Regulators to provide update on Neb. nuclear plant

Regulators plan another meeting to update public on troubled Nebraska nuclear plant

Associated Press

OMAHA, Neb. (AP) -- The troubled Fort Calhoun nuclear power plant has missed another target date for restarting, so the Omaha Public Power District might spend another summer buying electricity to help meet peak demand.

OPPD officials say they've addressed most of what regulators want them to do at the idle nuclear plant, but the Nuclear Regulatory Commission says more work remains.

The plant, which sits across from Iowa on the Missouri River about 20 miles north of Omaha, has been closed since April 2011. It initially shut down for routine maintenance, but significant flooding in 2011 and a series of safety violations forced it to remain closed. The violations included the failure of a key electrical part during a 2010 test, deficiencies in flood planning that were discovered a year before the Missouri overflowed its banks in 2011 and a small electrical fire in June 2011.

The Nuclear Regulatory Commission has established a list of more than 450 items that OPPD and the company it hired to run Fort Calhoun, Exelon Corp., must address at the nuclear plant before it can be restarted.

Along the way, OPPD has offered several projected restart dates for Fort Calhoun, but all those dates have passed. OPPD spokesman Jeff Hanson said the remaining work has taken longer than expected, but the vast majority of the items on the checklist have either been addressed or are ready for inspection. It hasn't established a new target date for restarting the plant.

NRC spokeswoman Lara Uselding said a detailed inspection report on Fort Calhoun's progress should be released soon, but the utility is still working on addressing all the concerns regulators identified.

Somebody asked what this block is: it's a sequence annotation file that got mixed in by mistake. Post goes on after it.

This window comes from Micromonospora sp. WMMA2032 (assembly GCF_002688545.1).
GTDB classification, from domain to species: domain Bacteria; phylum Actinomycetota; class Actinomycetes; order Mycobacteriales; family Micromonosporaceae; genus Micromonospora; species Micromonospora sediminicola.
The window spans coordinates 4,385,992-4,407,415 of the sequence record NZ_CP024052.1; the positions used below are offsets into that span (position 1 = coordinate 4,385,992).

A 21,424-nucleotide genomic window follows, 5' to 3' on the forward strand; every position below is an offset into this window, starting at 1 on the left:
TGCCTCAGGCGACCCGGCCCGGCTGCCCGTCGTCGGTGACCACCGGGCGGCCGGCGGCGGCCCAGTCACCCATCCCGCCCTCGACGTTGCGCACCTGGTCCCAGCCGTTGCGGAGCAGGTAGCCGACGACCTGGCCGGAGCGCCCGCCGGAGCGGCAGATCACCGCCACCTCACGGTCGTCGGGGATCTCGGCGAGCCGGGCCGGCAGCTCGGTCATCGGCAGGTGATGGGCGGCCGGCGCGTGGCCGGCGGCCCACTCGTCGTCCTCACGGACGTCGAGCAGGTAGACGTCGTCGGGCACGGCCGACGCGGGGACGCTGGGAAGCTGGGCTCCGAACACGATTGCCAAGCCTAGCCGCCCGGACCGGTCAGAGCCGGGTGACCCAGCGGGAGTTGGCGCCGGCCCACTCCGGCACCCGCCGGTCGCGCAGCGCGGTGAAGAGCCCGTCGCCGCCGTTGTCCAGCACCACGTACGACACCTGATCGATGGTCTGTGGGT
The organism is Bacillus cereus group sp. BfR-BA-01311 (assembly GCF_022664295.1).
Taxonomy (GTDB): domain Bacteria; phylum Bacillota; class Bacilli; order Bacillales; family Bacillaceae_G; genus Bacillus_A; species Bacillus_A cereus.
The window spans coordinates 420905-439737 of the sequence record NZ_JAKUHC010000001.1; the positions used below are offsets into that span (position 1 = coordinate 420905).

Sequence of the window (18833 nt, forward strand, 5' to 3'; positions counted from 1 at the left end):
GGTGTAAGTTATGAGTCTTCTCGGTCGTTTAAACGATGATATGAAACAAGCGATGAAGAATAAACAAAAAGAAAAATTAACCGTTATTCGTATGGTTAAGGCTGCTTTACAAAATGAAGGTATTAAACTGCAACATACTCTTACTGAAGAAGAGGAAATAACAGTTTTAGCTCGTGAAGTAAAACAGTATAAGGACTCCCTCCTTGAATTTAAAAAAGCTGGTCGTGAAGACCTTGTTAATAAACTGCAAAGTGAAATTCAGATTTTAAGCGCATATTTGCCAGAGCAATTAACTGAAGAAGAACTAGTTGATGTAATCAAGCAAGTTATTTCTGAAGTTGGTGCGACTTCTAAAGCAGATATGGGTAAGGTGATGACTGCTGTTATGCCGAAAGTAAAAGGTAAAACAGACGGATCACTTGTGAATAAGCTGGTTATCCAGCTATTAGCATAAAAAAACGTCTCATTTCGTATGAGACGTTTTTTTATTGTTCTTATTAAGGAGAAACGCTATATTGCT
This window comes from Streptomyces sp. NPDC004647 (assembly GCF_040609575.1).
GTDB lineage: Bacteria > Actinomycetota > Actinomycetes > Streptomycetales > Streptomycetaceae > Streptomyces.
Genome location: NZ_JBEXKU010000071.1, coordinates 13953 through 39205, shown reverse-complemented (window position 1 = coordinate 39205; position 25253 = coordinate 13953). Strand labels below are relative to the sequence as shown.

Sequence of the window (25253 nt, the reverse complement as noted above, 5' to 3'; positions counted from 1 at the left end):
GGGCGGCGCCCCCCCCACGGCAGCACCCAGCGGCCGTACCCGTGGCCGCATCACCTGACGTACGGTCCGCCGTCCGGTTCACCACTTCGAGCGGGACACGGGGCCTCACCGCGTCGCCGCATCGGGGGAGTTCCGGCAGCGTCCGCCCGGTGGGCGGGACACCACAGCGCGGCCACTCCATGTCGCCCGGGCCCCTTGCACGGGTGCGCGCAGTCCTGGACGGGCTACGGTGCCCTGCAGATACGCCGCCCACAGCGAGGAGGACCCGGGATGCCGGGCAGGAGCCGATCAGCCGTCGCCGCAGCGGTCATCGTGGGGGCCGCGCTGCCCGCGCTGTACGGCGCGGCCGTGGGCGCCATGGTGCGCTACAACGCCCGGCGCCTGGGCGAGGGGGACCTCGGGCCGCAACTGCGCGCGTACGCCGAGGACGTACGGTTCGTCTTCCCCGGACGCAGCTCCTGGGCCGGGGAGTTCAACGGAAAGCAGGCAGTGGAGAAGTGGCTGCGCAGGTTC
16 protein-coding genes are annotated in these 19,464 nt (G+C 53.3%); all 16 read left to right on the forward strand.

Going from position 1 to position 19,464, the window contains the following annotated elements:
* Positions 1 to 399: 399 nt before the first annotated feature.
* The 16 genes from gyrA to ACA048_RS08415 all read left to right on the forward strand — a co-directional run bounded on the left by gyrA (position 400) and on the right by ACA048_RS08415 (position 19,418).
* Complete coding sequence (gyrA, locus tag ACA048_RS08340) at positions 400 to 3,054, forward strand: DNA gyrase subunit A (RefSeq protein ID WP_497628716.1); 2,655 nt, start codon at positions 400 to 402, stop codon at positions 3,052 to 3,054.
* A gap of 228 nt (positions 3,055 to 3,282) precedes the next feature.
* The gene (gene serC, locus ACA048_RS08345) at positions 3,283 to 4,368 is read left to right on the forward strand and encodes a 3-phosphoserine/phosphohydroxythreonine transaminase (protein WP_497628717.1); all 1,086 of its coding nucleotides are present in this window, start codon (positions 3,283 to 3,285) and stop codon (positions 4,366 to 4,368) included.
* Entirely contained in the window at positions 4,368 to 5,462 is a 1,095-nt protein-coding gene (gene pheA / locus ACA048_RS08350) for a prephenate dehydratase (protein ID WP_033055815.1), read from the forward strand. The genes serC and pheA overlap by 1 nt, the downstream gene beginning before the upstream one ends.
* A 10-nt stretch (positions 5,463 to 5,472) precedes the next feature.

In the past, regulators have criticized OPPD and Exelon because many of the items that were supposed to be ready for inspection hadn't been completed.

The cost of the repairs to Fort Calhoun and the extended outage that forces OPPD to buy electricity on the open market remain a concern for the utility and its ratepayers. Already, OPPD imposed a 6.9 percent increase in electricity rates in January for customers across southeast Nebraska, largely to finance a $143 million bill to fix the problems at Fort Calhoun.

But that bill doesn't include all of the problems regulators identified at the plant.

Hanson said that the cost to repair Fort Calhoun has been manageable so far, and through the end of June, OPPD had spent less on power than it budgeted. But the highest demand for electricity in the area will come during the hottest part of the summer, which is yet to arrive.

The NRC plans to hold another public meeting where regulators and OPPD will discuss Fort Calhoun's status on July 24 in Omaha.

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